Not only should there be no fear around nitrates and nitrites, but it’s time to look at them with a brighter light — how can they benefit our health?
As I stated in the beginning of this article, recent evidence suggests that nitrates and nitrites are beneficial for cardiovascular and immune function. It seems the greatest physiological impact they have is providing a non-enzymatic foundation to Nitric Oxide. To take this one step further, here are some of the benefits of Nitric Oxide:
- One of the most important compounds for blood vessel health
- It’s a vasodilator: it relaxes the walls of your blood vessels increasing circulation and lowering blood pressure
- Decreases muscle soreness
- Improves erectile dysfunction
- Boosts exercise performance
- May help manage Type 2 Diabetes
The road to these benefits:
Dietary Nitrates → Nitrites → Nitric Oxide →Improved Circulation, Recovery, Lowered Blood Pressure.
This Nitrate/Nitrite/NitricOxide pathway all starts with dietary nitrates being converted to nitrites by the bacteria in your mouth, so stop using mouthwash that kills them all! I wonder if there is a strong correlation between people who use mouthwash and people with poor circulation?
Should I Buy “Nitrate-Free” and “Uncured Meats”?
Cured meats must include the salts, sodium nitrite or sodium nitrate, so when you buy meats labeled “nitrate-free” and “uncured,” they are using “natural” sources of the very same chemical, such as celery and beet juice and sea salt. It’s still the same chemical, and no more free from nitrates and nitrites as conventional hotdogs. Do I personally think you should go out and eat hotdogs? No, not really. Unless you eat it without a bun, without condiments, and without the fried and/or sugary side. The hot dog itself is surprisingly the healthiest part of your standard hot dog order. Although I’m still uncertain about what a hotdog actually is.
To sum it up and keep it light-hearted, I’ll quote this article:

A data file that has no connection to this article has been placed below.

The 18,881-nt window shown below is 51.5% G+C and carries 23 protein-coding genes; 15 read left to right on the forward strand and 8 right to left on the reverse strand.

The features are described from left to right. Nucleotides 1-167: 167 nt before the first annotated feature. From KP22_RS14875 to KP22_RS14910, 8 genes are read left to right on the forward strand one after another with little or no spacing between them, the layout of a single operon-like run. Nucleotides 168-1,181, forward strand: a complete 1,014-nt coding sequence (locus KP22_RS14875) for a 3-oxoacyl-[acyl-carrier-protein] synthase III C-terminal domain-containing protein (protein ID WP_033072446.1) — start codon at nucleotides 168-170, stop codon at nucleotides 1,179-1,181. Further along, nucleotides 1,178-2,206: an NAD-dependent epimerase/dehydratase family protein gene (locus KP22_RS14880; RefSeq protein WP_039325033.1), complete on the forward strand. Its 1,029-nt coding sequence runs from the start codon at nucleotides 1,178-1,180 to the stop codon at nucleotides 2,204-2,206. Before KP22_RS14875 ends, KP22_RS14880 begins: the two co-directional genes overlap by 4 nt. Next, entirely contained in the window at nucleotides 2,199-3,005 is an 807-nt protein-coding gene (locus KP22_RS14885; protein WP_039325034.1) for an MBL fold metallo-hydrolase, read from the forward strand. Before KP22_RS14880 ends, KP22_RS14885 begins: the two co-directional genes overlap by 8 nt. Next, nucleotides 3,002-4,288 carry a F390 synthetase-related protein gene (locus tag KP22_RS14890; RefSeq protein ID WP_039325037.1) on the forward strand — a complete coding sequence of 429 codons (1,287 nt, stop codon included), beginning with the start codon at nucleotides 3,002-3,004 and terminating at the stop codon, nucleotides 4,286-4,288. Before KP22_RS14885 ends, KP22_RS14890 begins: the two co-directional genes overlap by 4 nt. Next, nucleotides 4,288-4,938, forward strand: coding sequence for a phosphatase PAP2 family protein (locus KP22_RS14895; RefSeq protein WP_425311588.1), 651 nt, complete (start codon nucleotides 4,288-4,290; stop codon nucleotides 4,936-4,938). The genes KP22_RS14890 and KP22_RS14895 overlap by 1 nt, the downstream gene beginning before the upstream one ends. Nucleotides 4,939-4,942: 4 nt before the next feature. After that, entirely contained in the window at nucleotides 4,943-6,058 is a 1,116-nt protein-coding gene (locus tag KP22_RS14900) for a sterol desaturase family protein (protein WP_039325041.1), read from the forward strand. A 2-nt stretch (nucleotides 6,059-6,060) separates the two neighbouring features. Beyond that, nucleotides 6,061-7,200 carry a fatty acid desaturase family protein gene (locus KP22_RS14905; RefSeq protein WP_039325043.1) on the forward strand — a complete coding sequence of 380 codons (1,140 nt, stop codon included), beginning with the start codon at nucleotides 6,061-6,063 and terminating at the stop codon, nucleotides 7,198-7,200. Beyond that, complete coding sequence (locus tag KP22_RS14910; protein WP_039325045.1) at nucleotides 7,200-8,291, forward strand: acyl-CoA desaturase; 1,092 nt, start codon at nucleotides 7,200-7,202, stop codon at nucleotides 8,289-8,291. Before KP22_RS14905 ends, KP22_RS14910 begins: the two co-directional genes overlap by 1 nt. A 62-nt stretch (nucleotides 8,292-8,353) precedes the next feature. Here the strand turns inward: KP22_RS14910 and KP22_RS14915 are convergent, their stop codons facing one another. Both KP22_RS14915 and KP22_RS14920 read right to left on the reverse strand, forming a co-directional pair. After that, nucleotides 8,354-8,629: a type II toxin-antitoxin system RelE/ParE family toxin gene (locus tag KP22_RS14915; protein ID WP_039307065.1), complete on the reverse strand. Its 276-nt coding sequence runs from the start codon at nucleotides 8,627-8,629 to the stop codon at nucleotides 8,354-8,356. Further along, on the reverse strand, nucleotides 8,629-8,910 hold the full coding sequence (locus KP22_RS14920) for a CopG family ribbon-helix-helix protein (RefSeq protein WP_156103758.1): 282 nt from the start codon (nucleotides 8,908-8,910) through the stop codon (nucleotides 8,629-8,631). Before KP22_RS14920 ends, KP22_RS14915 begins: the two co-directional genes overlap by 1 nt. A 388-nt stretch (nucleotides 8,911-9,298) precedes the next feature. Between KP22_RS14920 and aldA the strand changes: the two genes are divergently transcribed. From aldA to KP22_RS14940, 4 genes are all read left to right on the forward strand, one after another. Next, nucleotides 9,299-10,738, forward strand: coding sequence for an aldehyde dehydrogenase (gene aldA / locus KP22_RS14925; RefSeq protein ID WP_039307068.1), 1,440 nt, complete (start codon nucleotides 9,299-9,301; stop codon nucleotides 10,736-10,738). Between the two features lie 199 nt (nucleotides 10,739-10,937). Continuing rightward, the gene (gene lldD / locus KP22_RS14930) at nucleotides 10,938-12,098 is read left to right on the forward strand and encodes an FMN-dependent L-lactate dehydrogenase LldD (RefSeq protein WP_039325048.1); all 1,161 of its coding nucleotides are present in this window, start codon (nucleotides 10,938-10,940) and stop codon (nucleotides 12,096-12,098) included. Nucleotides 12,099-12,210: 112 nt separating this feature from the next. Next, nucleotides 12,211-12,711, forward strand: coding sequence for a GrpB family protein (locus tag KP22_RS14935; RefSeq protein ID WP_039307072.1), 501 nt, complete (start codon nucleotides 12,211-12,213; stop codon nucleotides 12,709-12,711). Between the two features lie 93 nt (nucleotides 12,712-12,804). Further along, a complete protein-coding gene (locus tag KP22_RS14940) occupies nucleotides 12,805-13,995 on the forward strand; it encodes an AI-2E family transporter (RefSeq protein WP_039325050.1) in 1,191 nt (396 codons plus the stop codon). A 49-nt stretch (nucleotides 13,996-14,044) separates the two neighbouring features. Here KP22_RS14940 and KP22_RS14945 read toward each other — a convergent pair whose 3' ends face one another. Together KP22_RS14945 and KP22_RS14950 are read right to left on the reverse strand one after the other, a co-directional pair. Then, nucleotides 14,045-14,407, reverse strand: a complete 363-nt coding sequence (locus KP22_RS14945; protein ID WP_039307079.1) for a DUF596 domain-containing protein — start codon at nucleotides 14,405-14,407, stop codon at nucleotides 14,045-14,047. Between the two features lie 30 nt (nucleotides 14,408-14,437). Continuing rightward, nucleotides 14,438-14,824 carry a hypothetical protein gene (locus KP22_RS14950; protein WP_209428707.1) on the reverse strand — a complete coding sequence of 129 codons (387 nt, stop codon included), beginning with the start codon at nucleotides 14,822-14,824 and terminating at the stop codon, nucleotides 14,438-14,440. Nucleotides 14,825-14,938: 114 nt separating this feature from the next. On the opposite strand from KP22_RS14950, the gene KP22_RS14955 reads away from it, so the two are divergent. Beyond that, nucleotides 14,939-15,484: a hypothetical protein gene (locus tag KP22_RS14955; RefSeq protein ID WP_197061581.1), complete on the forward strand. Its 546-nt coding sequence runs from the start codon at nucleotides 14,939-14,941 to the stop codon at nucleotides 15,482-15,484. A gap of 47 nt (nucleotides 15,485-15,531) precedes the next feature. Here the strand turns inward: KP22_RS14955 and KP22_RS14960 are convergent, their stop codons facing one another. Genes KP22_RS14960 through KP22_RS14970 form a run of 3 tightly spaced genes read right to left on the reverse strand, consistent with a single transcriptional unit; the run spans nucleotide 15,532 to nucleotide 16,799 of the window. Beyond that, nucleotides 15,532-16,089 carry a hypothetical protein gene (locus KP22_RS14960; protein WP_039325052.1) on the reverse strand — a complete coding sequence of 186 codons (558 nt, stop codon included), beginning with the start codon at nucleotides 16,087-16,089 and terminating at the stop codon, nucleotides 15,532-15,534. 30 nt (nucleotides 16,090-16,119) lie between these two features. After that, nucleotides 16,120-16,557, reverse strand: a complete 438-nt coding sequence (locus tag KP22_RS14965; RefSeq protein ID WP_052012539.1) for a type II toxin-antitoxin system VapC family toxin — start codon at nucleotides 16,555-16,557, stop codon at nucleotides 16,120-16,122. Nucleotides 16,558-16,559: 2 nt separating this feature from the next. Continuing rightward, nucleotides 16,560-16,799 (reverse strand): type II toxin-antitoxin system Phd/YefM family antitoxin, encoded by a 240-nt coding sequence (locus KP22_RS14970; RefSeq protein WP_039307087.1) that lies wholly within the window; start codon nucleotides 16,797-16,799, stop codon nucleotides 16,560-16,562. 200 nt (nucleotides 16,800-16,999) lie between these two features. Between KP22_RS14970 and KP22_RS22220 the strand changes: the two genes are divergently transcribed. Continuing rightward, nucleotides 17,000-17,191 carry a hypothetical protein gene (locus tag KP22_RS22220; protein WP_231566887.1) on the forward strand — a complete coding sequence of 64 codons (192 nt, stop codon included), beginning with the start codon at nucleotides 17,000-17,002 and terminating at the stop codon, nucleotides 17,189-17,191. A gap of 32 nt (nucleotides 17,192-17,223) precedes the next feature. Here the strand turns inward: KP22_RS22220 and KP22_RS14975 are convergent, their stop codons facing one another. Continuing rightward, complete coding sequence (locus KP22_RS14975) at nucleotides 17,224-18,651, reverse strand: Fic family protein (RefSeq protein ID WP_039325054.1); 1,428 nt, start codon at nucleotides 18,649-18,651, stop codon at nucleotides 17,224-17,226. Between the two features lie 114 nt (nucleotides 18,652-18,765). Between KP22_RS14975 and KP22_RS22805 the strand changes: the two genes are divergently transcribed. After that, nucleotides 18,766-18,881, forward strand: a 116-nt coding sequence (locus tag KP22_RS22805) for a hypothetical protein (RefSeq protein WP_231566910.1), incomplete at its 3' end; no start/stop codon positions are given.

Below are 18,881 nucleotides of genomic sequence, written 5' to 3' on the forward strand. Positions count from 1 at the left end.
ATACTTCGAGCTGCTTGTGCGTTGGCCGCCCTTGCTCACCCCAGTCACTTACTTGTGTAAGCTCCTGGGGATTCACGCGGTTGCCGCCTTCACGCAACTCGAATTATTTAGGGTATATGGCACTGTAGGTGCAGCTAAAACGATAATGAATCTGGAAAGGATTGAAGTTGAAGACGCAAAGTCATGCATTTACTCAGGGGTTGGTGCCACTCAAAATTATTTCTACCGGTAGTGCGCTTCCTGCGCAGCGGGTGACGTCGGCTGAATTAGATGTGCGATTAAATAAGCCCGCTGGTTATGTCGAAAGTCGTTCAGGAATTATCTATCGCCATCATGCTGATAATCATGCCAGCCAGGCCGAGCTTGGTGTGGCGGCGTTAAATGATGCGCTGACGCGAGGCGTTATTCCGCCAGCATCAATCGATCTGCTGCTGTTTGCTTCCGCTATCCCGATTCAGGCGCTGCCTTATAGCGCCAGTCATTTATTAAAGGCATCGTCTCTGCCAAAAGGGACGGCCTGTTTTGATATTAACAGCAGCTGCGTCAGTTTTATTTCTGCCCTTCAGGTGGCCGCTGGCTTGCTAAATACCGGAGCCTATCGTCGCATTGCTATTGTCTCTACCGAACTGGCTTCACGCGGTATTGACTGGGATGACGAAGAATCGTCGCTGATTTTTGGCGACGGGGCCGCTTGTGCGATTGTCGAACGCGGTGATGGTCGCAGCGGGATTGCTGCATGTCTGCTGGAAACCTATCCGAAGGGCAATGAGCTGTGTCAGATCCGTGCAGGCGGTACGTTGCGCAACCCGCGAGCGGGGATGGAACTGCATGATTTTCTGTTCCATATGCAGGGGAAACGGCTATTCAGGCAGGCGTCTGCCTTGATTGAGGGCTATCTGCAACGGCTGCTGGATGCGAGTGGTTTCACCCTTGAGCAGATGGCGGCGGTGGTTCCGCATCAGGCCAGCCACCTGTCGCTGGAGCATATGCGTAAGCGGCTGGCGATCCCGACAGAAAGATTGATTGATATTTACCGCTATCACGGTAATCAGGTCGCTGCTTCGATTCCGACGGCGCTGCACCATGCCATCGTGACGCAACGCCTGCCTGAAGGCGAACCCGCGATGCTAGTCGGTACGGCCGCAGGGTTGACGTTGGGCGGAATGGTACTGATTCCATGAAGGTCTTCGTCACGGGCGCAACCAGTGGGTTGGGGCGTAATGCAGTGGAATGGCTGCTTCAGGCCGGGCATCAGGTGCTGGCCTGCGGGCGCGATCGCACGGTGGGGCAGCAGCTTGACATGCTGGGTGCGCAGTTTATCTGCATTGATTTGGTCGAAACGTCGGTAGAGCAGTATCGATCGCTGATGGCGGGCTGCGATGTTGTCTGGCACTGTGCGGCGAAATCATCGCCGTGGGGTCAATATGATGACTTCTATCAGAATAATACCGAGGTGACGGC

“So, hotdogs and processed meats are condemned as junk food because they contain nitrates, which they don’t, while vegetables are declared health food because they’re free from the same chemicals, which they’re not. It may be awhile before people will get to the point of calling bacon and hotdogs health food.”
All in all, there is no need to avoid nitrates and nitrites in processed meats. They account for such a low percentage in our diet, and, even so, have been shown to have benefits. Take a look at the list below if you’re still unsure.
If you are going to take out sausage and bacon from your diet to reduce nitrates and nitrites, than you may also want to reduce your vegetable intake! (please don’t).
Nitrate Levels in Vegetables:
Arugula: 4,677 ppm
Basil: 2,292 ppm
Butterhead Lettuce: 2,026 ppm
Beets: 1,279 ppm
Celery: 1,103 ppm
Spinach: 1,066 ppm
Pumpkin: 874 ppm
Processed Meat: 10 ppm
Bottom Line: the best thing you can do for your health is to buy the highest quality meats, as locally as possible. Just do the best you can. This post isn’t to make you feel good about your Jimmy Dean breakfast sausages, those (not sorry) do NOT have a place in a healthy diet. Getting to know your farmer and how the animals you eat have been treated is one of the healthiest things you can do for yourself. Acquiring food has become way too easy as more and more people are ordering, receiving, and eating food without ever leaving the couch. This disconnect from how our food is sourced is one of the biggest reasons we are seeing such a high level of disease. Do your best to reconnect with where your food comes from and you’ll find yourself eating better, and with ease!
Go check out your local Meat and/or Veggie CSA! For Missoula locals, my friend Jennifer at Mountain Meat Shares is the Farmer I recommend!